You totally miss the audio aspect, for which most (IMO) BD movies have lossless, very high quality audio [DTS HD Master Audio 5.1 or Dolby TrueHD 5.1 audio], which DVD can't even dream about. Maybe unless one is listening through the flat panel built in speakers or through a cheap Home Theater in a Box setup. This is a great BD audio superiority, exhibited regardless of the distance to the screen.

In reply to an earlier post on Dec 20, 2012 8:02:43 AM PST
Bourne1886 says:
No not true. HD always looks better than SD.

In reply to an earlier post on Dec 20, 2012 8:35:21 AM PST
Exactly. This is why since SD is not "Standard" any longer, SD has been revised to mean "Sucky Definition"

In reply to an earlier post on Dec 20, 2012 2:20:22 PM PST
Bourne1886 says:
I like it!

Posted on Dec 23, 2012 5:35:30 AM PST
Real217 says:
I dont even understand this arguement going on here. I've been watching DVD all my life. I could buy some movies on DVD and blu-ray sometimes but after watching the whole season of Spartacus on Blu-Ray?

I couldn't watch any DVD's anymore. I'm sorry. The difference is unbelievable.

In reply to an earlier post on Dec 25, 2012 12:45:38 AM PST
I never said 1080p was any mega pixels so read what I say before coming out with something so stupid,I was comparing digital camera resolutions as an example,but again you failed to get it.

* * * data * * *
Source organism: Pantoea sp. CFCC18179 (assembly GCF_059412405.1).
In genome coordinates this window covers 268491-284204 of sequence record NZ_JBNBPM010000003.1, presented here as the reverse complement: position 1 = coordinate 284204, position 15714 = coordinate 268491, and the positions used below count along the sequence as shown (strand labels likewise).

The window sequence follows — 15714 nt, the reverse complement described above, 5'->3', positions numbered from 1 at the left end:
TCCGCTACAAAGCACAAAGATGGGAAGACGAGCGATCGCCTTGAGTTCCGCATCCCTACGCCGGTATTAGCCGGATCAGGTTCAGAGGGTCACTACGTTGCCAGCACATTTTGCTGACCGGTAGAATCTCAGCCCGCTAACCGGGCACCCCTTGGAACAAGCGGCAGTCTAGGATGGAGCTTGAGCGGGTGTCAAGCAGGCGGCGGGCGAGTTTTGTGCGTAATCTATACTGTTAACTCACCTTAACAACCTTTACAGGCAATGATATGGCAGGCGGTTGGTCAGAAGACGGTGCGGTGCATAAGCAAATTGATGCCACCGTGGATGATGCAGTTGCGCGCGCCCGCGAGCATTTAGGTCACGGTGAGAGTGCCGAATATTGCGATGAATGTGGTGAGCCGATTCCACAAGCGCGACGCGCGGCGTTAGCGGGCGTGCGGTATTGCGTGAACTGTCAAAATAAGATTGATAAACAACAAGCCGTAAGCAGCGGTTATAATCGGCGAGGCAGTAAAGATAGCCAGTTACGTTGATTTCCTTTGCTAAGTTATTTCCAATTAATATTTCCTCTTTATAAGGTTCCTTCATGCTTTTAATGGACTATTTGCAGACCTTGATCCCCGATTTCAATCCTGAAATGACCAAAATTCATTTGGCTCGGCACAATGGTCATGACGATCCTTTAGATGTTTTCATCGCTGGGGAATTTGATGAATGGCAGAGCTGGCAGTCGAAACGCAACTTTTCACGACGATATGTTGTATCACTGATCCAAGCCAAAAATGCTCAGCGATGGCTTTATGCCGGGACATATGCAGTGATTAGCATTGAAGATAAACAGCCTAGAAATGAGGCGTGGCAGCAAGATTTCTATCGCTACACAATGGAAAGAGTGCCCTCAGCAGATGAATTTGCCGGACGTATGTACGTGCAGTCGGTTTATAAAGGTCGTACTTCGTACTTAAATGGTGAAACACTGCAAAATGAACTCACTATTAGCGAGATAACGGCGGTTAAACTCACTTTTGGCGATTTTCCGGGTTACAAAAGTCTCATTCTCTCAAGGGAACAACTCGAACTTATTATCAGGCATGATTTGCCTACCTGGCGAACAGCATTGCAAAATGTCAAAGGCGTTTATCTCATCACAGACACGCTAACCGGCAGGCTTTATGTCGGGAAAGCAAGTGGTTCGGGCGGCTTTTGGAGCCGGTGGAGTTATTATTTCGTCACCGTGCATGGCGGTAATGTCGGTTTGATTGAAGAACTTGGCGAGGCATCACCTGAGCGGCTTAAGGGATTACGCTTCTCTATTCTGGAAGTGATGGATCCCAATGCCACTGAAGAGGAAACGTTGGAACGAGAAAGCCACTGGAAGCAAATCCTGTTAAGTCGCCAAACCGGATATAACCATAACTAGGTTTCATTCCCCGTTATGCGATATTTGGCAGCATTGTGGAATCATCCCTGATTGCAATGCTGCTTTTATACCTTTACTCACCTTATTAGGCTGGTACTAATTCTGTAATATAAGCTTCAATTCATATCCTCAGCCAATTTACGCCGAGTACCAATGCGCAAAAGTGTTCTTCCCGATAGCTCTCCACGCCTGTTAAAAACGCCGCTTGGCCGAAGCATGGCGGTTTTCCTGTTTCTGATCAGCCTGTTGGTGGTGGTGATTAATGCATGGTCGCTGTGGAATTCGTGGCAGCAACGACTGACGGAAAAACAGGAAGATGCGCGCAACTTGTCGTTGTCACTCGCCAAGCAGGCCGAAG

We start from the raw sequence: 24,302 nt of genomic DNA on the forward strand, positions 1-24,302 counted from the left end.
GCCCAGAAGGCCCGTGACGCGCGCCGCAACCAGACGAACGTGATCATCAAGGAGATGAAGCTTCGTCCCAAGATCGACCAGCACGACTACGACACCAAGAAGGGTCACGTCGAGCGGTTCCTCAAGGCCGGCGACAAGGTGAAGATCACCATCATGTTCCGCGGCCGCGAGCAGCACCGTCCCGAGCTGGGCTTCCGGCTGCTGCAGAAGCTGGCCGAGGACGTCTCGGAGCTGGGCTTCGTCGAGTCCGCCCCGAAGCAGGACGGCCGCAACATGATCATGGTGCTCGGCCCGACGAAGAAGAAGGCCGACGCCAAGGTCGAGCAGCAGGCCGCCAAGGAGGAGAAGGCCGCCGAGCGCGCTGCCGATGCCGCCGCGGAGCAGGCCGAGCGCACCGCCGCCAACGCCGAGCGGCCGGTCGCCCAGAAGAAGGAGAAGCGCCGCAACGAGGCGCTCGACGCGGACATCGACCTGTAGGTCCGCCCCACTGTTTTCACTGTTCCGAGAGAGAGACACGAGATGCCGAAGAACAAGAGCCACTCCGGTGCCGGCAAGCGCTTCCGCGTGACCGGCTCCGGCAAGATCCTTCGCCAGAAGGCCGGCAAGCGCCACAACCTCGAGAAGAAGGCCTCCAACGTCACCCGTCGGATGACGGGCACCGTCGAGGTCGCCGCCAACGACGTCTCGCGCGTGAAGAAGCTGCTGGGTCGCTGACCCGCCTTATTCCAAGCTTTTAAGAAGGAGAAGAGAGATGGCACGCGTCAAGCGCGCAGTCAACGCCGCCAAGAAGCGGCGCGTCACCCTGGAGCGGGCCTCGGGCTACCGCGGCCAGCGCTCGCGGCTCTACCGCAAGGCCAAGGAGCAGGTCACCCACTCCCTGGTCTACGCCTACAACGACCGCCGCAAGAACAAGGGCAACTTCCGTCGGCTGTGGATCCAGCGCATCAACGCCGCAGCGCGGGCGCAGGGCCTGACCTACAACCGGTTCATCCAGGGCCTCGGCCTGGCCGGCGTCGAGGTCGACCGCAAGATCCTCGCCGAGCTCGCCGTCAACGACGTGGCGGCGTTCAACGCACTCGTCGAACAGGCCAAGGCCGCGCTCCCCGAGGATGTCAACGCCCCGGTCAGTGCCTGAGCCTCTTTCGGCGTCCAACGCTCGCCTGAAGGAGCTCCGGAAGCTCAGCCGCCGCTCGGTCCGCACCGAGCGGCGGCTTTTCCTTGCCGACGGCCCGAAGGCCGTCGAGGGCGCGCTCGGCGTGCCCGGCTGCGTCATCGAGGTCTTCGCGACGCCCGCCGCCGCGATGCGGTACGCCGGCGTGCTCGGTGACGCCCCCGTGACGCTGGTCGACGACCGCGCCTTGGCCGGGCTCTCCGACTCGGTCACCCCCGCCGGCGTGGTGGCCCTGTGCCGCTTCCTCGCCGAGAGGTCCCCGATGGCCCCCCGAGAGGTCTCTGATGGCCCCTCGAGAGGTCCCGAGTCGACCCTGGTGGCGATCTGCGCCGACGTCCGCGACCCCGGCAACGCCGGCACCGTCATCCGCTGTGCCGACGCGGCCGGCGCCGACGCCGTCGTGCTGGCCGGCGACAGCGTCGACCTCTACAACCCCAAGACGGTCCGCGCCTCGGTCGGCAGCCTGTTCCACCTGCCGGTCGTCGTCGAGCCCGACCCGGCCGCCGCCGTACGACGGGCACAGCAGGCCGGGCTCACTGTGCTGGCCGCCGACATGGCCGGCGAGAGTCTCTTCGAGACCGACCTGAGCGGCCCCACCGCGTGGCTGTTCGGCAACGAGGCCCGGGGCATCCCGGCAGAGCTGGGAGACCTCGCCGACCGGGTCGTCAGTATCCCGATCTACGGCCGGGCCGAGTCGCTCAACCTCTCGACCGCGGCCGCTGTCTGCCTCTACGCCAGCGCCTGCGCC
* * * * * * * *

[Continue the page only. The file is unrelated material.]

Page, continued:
In reply to an earlier post on Dec 25, 2012 12:47:08 AM PST
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In reply to an earlier post on Dec 25, 2012 6:44:13 AM PST
bfore13 says:
"massive price difference between the different formats .. tend to cost between three and five times more than DVD's"

I'm not sure where you shop for Blu-rays, certainly not on Amazon, because there isn't that much difference in price between the formats on average. Sure, there are probably a few titles with huge inventory on DVD where they're now selling for only $3-4 but that is the exception not the rule. Many Blu-rays also come with a DVD for only a few $$ more which is great for those who are considering upgrading at some future date.

Posted on Dec 25, 2012 11:16:16 AM PST
Rykre says:
I've come to learn this:

If you watch your DVD's and Blu-Ray's on a small TV (like 32" or less) then you may not see a difference in the picture quality. (I've had this argument with myself, years back. I once said that I don't see a difference).

However, as of late, I've learned that the difference is a great deal more improved for Blu-ray if you have a larger TV. I will not watch my DVD's on my 47" TV. Period.

I keep my 32" TV (with the necessary HDMI hook-up) to play my DVD's only. If I want to watch Blu-Ray, I go to my 47" TV.

Posted on Dec 25, 2012 1:08:12 PM PST
Elder Dave says:
Just adding my experience, for whatever it's worth. I have a 55" LG and an Oppo 93 player. The upconversion from the Oppo is excellent, and I can watch my DVD's with great pleasure. They are extremely sharp and well-defined on the large screen. Yes, I can tell the difference--BD's are better, but the difference is not so great that my DVD's have become Untouchables. I think there are probably a number of players out there that give great upconversion. Maybe some of those posters who are into the tech market might point them out. I love BD's with their lossless audio, but seriously, folks, IMHO, they are not the only game in town.
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Discussion in:  Blu-ray forum
Participants:  171
Total posts:  469
Initial post:  Jun 22, 2010
Latest post:  Jan 25, 2013